A brief history of chocolate

At this time of year sales of chocolate soar as even the less sweet-toothed among us indulge in a seasonal treat. Here’s a brief history of chocolate’s rise in popularity to whet your appetite…
 
When the first cacao beans arrived in Europe in 1585 few could have guessed how chocolate fever would engulf the whole of Europe. Available only in liquid form it was revered by the gentility who would drink it hot and sweet and infused with cinnamon. By the time it reached London it was claimed to have miraculous panacean qualities including being a cure for consumption, reversing ageing and boosting fertility. Famous diarist Samuel Pepys stated it was the perfect cure for a hangover. In London however it did not remain the preserve of the wealthy and was enjoyed in coffee houses across the city in a milky brew.
 
In 1828 the world’s relationship with chocolate would change forever with the invention of the cocoa press by Dutchman Conrad van Houten. As cocoa beans contain so much fat the flavours could only be enjoyed in liquid form, but van Houten’s press removed two thirds of the fat content, and with the addition of potassium carbonate to make it more digestible, it became darker in colour and lighter in flavour in a process still known as “dutching”. Then in 1847 Francis Fry discovered that by adding extra cocoa butter and sugar the chocolate could be moulded – and so the now more familiar chocolate bar was born. The new chocolate bar was revealed at The Great Paris Exhibition of 1851.
 
In 1886 another Quaker family – the Cadburys – also moved into large-scale chocolate production. By 1887 Fry’s was the biggest manufacturer of chocolate in Britain, being sole suppliers of chocolate to the navy and Cadburys having the Royal Warrant to supply Queen Victoria. In 1899 Queen Victoria commissioned the Fry, Cadbury and Rowntree families to produce a special chocolate box for every one of her troops serving in South Africa to mark her Diamond Jubilee. As all three families were Quakers – and therefore pacifists – they refused to accept any payment. In 1900 123,000 servicemen were all given a half-pound box of vanilla chocolate to commemorate the Jubilee celebrations.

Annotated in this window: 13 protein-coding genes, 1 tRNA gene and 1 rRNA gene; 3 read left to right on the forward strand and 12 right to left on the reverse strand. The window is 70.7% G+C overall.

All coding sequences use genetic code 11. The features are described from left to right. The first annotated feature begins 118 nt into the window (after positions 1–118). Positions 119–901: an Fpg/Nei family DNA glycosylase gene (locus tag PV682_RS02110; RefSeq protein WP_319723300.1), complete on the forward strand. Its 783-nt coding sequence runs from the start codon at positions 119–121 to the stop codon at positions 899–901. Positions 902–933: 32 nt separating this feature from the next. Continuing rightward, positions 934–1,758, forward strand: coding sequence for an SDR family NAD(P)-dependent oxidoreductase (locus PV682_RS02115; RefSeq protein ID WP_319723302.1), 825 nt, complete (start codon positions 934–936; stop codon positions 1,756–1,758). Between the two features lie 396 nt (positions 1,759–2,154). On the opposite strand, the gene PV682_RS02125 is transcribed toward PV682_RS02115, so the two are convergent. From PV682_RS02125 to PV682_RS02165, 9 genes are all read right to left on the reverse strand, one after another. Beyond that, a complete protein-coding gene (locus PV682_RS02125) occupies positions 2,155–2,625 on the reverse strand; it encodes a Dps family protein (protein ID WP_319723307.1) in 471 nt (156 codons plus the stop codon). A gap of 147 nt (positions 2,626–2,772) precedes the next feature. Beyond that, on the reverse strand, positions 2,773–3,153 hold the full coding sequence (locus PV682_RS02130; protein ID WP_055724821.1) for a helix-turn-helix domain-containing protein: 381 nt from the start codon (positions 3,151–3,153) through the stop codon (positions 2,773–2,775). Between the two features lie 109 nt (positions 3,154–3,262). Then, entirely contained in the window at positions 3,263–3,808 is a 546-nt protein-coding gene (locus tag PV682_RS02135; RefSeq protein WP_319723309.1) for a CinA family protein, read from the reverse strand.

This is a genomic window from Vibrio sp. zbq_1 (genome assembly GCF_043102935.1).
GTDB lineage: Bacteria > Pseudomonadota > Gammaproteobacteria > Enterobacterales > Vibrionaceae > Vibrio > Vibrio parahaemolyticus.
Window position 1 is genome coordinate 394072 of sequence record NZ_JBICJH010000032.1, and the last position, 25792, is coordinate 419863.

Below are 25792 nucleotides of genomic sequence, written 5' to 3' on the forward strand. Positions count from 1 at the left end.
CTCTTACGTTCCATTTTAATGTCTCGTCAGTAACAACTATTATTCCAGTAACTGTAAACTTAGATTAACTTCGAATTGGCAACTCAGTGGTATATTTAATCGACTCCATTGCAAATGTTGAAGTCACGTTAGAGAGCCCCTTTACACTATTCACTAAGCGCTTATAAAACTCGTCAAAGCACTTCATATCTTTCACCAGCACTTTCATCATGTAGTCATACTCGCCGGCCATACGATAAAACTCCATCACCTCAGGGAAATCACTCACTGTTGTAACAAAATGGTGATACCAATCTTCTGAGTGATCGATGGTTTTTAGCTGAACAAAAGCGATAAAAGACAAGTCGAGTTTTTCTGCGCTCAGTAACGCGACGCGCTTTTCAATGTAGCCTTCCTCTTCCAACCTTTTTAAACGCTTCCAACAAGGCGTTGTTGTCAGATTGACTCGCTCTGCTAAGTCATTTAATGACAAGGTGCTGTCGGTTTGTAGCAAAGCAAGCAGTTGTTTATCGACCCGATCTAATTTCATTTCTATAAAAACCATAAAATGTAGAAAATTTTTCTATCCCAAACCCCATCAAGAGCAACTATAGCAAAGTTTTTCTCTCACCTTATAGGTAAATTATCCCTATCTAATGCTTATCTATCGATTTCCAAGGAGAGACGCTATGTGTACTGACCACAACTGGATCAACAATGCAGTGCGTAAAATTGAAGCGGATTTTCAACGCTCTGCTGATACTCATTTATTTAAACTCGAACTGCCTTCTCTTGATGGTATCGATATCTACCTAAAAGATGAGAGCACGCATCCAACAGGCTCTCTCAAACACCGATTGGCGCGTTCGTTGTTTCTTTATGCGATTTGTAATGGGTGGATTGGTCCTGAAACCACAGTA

Mass production of chocolate bars made them pretty much affordable for everyone in the following decades. It was a market that went from strength to strength until the rationing of sugar during World War Two brought a sudden halt to the confectionary business – production of ration chocolate continued, which was made with milk powder so bore little resemblance to the more familiar creamy bars. When sweets were de-rationed in April 1949 demand outstripped supply by so much that they were put back on ration after just four months. It wasn’t until September 1953 that sweet-toothed Brits could once again indulge in their favourite bars, with the confectionary market soaring from £100m to £250m within the first year.
 
Over the following decades – and even with continued discussions about the need to reduce our sugar intake – chocolate has still remained one of the biggest areas of the confectionary market with sales soaring to £4.3bn by 2014. So it seems our relationship with chocolate looks set to grow and grow – so crack open the Easter eggs!
 
Did you know…
Providing that glorious melt-in-the-mouth moment is a unique design feature that has been engineered by chocolatiers when they realised that making hot chocolate in the mouth rather than on a stove was a much more desirable experience.

The solidity of chocolate is a result of the type of cocoa butter crystals formed in the chocolate-making process. By developing chocolate with the highly dense fat, the manufacturers generated crystals that melt at 34°C and so only melt in your mouth and not on the shelf. This can also explain why the chocolate tasted on a holiday in warmer countries is so different from ours. To prevent chocolate melting on the shelf American chocolate uses fat-reduced milk that creates a more cheese-like flavour. This might sound unpleasant but despite our increased globalisation the preferred taste of chocolate still remains uniquely regional. Hence the growing market for American chocolate brands in this country as expats track down a taste and reminder of their youth.
 
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